Wild Nothing’s Jack Tatum had a pretty geeky idea for a new Web site in anticipation of the release of Nocturne, his stellar sophomore album. Since he spent most of the time writing the album under the moonlight as a creature of the night, he thought why not launch a new site tied to the phases of the moon. As you scroll the mouse over the page, it darkens as the moon grows smaller in Earth’s shadow. You can even check what the moon will look like on Sept. 2 when the band plays L.A.’s FYF Fest in a few days.
Geek caught up with Tatum on the eve of Nocturne’s release for the following interview.
Geek: Can you talk about your personal connection with the Lunar Cycle?
Jack Tatum: Sure. I guess just in relation to the album, the whole lunar calendar was born out of this idea that the record was really based in this nighttime scenario. Really, when I think about the record and the writing of it, the core of the songs was born at night. Because of that, it’s got this really sleep-deprived nature to it. That’s really where the whole lunar cycle came from. Initially it was just something we had incorporated into the artwork as a symbolic sort of thing. But as we started thinking about the Web site, we just really wanted a place to take care of the basic needs of a band, tour dates and that kind of stuff. But we realized through talking to people we could make this a site that translated the lunar cycle and do it in this form on the Web site so that it not only tracks where you were and would tell you what the moon would look like that night, but also as you scroll through to see what the band’s up to the next couple months and see what the moon was going to look like on any given night. It’s not so much born out of any sort of personal astrological obsessions or anything like that, but really as a companion piece of the music and to reiterate the feeling of the music.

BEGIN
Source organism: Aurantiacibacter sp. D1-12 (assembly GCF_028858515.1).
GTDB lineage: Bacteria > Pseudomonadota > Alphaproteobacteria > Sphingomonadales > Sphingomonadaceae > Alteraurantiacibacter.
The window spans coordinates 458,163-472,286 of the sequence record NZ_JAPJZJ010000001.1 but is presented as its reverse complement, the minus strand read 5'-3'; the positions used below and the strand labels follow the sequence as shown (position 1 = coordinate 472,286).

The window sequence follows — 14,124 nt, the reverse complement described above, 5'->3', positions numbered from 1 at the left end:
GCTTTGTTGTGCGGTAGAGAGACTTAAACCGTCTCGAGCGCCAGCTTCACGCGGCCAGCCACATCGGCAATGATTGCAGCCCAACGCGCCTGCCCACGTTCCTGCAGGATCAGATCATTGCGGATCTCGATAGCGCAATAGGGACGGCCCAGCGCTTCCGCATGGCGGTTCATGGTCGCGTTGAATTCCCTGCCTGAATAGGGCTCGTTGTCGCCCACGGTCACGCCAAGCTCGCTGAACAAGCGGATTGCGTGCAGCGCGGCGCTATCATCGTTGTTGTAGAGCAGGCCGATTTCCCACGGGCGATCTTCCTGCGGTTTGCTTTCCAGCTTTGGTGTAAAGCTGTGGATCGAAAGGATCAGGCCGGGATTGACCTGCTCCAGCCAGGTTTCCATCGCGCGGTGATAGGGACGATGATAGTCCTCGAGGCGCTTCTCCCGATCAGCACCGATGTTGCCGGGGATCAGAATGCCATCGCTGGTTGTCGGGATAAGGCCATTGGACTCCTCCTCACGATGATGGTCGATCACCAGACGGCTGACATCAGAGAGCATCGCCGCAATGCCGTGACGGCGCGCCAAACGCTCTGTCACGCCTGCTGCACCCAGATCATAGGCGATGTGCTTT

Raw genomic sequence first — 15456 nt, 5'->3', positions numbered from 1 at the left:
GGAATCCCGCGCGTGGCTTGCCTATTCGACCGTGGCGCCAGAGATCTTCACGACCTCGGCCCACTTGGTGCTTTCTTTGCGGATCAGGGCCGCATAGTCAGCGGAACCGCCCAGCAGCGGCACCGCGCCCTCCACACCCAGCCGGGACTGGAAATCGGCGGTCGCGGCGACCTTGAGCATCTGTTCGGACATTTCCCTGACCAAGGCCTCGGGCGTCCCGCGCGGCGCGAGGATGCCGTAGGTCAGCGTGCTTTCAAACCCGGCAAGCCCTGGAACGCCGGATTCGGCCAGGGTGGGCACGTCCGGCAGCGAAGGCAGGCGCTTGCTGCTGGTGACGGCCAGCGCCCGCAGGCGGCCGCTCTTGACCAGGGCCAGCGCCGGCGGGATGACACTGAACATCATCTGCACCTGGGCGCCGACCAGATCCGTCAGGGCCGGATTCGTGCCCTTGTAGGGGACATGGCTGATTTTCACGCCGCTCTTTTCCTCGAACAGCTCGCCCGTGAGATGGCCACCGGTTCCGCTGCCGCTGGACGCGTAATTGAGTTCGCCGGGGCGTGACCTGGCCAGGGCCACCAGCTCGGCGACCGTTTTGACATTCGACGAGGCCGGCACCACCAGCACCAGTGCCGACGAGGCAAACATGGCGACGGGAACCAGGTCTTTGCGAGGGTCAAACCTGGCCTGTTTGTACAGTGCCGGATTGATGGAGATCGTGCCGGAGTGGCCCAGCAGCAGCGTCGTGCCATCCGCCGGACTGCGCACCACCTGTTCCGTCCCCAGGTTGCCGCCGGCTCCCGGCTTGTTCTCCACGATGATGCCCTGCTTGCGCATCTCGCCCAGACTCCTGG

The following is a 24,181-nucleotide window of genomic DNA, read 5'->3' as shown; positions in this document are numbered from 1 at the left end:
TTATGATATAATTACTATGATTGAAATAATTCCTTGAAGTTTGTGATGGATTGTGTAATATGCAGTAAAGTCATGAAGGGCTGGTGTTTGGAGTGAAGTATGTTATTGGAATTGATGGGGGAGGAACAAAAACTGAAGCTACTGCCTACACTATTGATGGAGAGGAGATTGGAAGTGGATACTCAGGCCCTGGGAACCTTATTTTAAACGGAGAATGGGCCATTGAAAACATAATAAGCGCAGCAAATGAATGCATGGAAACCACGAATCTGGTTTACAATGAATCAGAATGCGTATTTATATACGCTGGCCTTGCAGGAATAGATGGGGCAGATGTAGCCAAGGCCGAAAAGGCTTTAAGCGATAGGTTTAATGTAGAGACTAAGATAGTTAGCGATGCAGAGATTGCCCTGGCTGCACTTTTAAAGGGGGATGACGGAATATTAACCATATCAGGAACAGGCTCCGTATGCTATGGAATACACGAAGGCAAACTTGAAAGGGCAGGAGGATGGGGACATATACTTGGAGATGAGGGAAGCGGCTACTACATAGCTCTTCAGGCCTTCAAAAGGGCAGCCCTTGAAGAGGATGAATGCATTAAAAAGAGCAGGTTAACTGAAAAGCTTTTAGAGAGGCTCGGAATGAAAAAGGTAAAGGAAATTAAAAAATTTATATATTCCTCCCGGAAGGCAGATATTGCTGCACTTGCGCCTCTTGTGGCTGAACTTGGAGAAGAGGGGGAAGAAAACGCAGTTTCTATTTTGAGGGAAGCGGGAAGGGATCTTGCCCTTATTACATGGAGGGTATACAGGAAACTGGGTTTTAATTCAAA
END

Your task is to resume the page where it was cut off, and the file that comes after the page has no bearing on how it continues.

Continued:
Yeah, I was going to ask if you have ups and downs with the phases of the moon.
(Laughs) No, not necessarily. It is something that does really intrigue me. I grew up in Virginia and have always been interested in the moon and stars and watching the sky. There’s something that’s really comforting in knowing the cycle of the moon. It’s really a regular thing that’s always there and always changing. It’s really not so much something I chose because I know a great deal about it. It’s a symbolic thing.
In moving to Brooklyn, do you miss seeing the stars?
Every time I go back to Virginia I’m like, “Wow. I can actually see the sky.” It’s one of the things you give up, I suppose.
Given the night theme of the album, do you have bouts of insomnia, or do your truly creative moments come out at night?
Yeah, there really was when I was writing it. I actually was living in Georgia when I was writing it. I’ve kind of bounced around a bit in the past few years. I moved from Virginia to Savannah, Georgia. I was between tours and I really just got into this strange mode where my nights kept getting longer and longer, for no particular reason. I reached a place where—I think I basically was an insomniac. I hardly ever slept. I think I got a lot of creative and musical ideas because of it. I really started to exist more in night. And really, it was kind of bad. Truth be told I would sleep most of the day and spend more of the night working on music. It was a strange time definitely. I’ve gotten a lot better about it, but while I was writing it was pretty prevalent. It’s a strange feeling to exist in night. Everything, I think, gets blown out of proportion. Every sort of slight emotion, whether it’s good or bad gets blown out of proportion. I got a lot of creative power from it, I think.
I read an interview with you where you’re more interested in mood than specific lyrics you’ve written and it feels like to me there’s a darkness to the album, but also a sense of playfulness.
Yeah, definitely. I mean, not to try and tie everything in together too nicely—but I think it was partly due to this sleeplessness. You have this really quick back and forth of emotions of something seeming terribly important and then you’re able to look back and be like, “Oh, that’s so silly.” So, there is a playfulness to it. There are moments on it that maybe seem laughably serious or something. Then it’s a lot of observational relationship stuff, but I hope it’s something that doesn’t take itself too seriously.
Check out “Paradise” from Nocturne here:
Photo Credit: Shawn Brackbill